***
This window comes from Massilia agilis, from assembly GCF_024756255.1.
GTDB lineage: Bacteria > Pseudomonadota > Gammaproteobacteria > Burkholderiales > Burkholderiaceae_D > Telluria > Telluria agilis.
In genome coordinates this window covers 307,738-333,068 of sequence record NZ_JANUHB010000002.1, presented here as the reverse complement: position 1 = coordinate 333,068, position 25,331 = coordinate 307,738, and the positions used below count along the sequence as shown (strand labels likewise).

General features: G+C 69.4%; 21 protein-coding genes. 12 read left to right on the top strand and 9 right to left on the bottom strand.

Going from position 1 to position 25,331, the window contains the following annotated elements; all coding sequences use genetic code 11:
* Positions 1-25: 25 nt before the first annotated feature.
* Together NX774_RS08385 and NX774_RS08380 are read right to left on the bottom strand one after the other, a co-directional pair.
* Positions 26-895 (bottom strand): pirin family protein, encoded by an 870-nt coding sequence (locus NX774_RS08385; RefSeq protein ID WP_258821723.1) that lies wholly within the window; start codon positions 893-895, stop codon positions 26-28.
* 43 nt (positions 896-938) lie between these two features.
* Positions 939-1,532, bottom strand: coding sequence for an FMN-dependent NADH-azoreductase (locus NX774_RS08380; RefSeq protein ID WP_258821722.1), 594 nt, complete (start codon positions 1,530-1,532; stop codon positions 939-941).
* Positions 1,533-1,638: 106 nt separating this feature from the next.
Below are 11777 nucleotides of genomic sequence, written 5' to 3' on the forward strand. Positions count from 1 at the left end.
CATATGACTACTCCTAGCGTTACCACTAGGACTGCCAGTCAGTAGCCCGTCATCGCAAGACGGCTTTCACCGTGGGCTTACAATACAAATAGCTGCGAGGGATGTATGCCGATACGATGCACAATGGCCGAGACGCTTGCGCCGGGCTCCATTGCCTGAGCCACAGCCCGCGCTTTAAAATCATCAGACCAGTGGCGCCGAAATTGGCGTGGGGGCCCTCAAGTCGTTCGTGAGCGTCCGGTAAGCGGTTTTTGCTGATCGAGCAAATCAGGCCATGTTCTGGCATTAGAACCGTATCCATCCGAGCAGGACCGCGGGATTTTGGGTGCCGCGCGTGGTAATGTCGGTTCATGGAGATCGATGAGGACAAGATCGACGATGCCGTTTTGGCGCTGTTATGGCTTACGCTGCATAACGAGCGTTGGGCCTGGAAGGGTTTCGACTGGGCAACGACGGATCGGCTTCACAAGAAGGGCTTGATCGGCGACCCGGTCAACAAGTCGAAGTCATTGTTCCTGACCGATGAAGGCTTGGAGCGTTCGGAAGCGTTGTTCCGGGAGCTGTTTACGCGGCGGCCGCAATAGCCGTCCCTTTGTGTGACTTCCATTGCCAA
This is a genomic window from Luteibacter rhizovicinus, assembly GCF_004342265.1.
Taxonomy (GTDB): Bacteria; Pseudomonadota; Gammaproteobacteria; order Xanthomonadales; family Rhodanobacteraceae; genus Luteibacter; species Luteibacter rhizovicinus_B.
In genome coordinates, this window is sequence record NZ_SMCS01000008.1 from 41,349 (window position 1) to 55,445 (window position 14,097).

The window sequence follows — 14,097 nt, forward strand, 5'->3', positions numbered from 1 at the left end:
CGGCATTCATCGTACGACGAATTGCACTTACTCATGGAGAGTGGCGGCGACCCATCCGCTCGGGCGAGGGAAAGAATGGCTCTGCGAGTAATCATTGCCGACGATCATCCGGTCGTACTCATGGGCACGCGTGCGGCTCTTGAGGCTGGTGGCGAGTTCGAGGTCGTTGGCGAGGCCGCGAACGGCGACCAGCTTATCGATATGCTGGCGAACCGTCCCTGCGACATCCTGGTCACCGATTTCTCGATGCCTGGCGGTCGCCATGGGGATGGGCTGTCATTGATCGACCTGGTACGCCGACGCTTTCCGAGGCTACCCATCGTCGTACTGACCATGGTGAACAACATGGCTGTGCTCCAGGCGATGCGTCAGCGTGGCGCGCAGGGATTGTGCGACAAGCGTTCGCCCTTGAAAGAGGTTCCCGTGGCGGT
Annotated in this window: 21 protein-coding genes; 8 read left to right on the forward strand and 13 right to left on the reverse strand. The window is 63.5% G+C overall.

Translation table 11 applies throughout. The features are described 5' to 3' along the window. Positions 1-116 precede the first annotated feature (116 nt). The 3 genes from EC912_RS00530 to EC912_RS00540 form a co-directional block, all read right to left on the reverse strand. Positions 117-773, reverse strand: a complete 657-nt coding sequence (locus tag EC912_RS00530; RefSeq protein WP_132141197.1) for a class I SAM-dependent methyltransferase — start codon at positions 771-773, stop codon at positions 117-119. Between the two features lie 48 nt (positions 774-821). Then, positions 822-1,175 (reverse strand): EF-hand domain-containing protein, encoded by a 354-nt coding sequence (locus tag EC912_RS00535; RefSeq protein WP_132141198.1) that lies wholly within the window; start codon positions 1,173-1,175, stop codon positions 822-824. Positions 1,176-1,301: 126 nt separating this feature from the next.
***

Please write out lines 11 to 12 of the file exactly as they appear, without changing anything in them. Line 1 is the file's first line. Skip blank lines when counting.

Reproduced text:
* Positions 1,533-1,638: 106 nt separating this feature from the next.
Below are 11777 nucleotides of genomic sequence, written 5' to 3' on the forward strand. Positions count from 1 at the left end.